“If you ask a third of those folks, their relatives work there,” he said. “I never thought that we were doing anything wrong.”

“This is a government town and an agency town,” Crawford said. “If there’s a possibility that you can hire a relative … it was the norm.”

Genetically Modified Foods and the Limits of Trade Agreements

Last week-end, the Washington Post had a good article about how difficult it will be for the upcoming U.S.-European Union trade talks to deal with the issue of genetically modified foods. In the Huffington Post, I have a short piece in which I explain why, in my view, trade talks can’t solve this issue.

Here’s my conclusion: 

However, asking trade negotiations to solve the issue in the next year and a half–the projected time-frame for the talks–may doom the whole process of US-EU trade negotiations. Let’s not risk killing a possible free trade deal on a quixotic quest to improve the EU regulatory process. Instead, put the EU arguments to the test: If protectionism is not the reason for the reluctance to approve genetically modified foods, the EU should have no objection to lowering tariffs and removing quotas for U.S. food products that are not genetically modified. Let’s push the EU on that issue instead, moving us towards free trade in the most simple and direct way we can.

My point here is that in order for international trade negotiations to work, we have to focus on what is actually achievable. Tariffs, quotas, and other explicit forms of discrimination are the core of protectionism, and there are plenty of those left. I’m happy to focus on those issues for now. It’s hard enough convincing the U.S. government not to regulate too much; using trade talks to rein in other governments’ regulation is asking a lot.


Toward Managed Trade in Solar Panels

Rumor has it that the United States, European Union and China are looking to negotiate a deal that would settle a developing trade dispute over solar panels. According to the New York Times, the deal would require China to limit its exports of solar panels to the U.S. and Europe and would impose a minimum price for those panels. In exchange, the U.S. and EU would drop existing antidumping duties (of around 30 and 50 percent, respectively).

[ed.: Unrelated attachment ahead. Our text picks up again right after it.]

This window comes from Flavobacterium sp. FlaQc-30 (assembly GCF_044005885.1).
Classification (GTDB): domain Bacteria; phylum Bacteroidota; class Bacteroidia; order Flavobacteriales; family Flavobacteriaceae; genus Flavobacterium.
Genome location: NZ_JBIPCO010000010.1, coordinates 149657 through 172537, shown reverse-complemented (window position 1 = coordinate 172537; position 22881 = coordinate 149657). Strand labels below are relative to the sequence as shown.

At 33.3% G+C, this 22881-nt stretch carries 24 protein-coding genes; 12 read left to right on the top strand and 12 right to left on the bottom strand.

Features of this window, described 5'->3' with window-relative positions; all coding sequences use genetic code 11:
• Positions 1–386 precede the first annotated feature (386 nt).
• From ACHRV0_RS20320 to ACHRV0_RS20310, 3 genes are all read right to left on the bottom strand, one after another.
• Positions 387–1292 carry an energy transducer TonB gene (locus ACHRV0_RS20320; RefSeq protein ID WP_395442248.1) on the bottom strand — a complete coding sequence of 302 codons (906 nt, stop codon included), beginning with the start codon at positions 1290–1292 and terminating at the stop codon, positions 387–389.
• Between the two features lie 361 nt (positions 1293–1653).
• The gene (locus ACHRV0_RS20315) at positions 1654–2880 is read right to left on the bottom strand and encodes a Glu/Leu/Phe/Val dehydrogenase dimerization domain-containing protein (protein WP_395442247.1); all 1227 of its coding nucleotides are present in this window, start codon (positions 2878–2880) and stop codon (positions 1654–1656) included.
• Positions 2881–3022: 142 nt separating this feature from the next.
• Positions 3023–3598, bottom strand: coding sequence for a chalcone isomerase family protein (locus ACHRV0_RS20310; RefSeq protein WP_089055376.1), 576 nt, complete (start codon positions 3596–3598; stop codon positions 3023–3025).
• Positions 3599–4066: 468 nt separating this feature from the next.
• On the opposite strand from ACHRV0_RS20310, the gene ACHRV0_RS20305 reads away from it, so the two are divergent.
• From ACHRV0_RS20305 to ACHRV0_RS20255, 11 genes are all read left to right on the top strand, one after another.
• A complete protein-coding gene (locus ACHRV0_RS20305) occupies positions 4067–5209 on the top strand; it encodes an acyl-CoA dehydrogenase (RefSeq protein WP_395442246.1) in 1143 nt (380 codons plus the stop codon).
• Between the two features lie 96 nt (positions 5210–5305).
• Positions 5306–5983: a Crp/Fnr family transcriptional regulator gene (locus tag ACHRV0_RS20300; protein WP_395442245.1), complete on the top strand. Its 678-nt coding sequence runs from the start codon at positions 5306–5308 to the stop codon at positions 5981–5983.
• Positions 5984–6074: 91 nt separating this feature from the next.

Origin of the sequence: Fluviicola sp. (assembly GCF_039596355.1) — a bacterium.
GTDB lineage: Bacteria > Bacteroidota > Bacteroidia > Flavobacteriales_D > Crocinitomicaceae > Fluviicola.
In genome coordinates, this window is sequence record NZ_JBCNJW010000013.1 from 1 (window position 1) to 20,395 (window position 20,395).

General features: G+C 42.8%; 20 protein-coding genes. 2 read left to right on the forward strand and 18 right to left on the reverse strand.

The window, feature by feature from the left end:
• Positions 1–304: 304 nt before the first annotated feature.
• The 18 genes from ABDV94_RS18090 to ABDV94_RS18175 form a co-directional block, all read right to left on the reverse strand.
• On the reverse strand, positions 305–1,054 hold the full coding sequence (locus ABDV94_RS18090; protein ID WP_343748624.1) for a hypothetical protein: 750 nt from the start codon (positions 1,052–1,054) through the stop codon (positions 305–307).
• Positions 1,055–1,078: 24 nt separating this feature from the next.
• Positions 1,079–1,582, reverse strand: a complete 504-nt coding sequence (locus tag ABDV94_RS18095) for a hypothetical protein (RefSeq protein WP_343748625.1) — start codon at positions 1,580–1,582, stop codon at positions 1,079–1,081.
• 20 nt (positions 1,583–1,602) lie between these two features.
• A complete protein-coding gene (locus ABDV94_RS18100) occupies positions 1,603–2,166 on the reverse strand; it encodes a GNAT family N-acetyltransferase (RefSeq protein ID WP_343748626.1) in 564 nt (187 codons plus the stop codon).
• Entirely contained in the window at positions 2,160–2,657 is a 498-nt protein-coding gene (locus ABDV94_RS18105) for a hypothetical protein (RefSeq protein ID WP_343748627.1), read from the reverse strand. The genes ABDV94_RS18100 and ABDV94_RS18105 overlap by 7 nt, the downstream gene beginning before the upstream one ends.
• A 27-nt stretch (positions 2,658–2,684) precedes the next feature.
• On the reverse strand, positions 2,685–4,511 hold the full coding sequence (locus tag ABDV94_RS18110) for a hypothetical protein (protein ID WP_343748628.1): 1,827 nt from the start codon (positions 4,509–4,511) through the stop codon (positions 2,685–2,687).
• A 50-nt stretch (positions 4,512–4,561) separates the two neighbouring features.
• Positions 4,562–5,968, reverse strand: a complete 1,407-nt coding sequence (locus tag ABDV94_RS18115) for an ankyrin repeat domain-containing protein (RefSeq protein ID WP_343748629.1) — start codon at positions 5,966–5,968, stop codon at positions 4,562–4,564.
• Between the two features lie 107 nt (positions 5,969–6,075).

You might call this an “un-trade” agreement. Rather than agreeing to lower their own barriers to trade, the U.S. and EU are convincing China to acquiesce to those barriers by altering their form. The purpose of tariffs is to impose an additional cost on foreign manufacturers that limits competition and keeps prices high. The new model also keeps prices high and limits foreign competition, but unlike tariffs, a mandated minimum price enables the foreign manufacturers to benefit from those high prices. 

The agreement would be beneficial for existing U.S. and Chinese manufacturers, but not for U.S. consumers. For consumers, the effect of this agreement would be the same as if U.S. and Chinese solar panel makers agreed to divide up the market and not to compete on price. Actually making such an agreement between themselves would, incidentally, be highly illegal. So their governments are going to arrange it for them.  

The bizarrest aspect of this new development, and indeed the entire dispute, is that the market for solar panels would hardly exist if not for government subsidies. Increasing the cost of solar panels is completely at odds with any environmental policy to decrease emission of greenhouse gases. Even if you support the creation of “green jobs”, restricting trade in panels is counterproductive because it reduces employment in downstream businesses like solar panel installation. That our government would impose artificial barriers to direct artificial demand toward favored companies highlights the follies of green industrial policy, not just as a mind-boggling waste of taxpayer money, but as an impediment to the success of the broader green energy agenda.


Tyranny of the Minority, ObamaCare Edition


A Fox News poll released Wednesday finds that while 26 percent of voters say their health care situation will be better under the new law, twice as many – 53 percent – say it will be worse.  Another 13 percent say it won’t make a difference…

That helps explains why a 56-percent majority wants to go back to the health care system that was in place in 2009.  Some 34 percent would stick with the new law.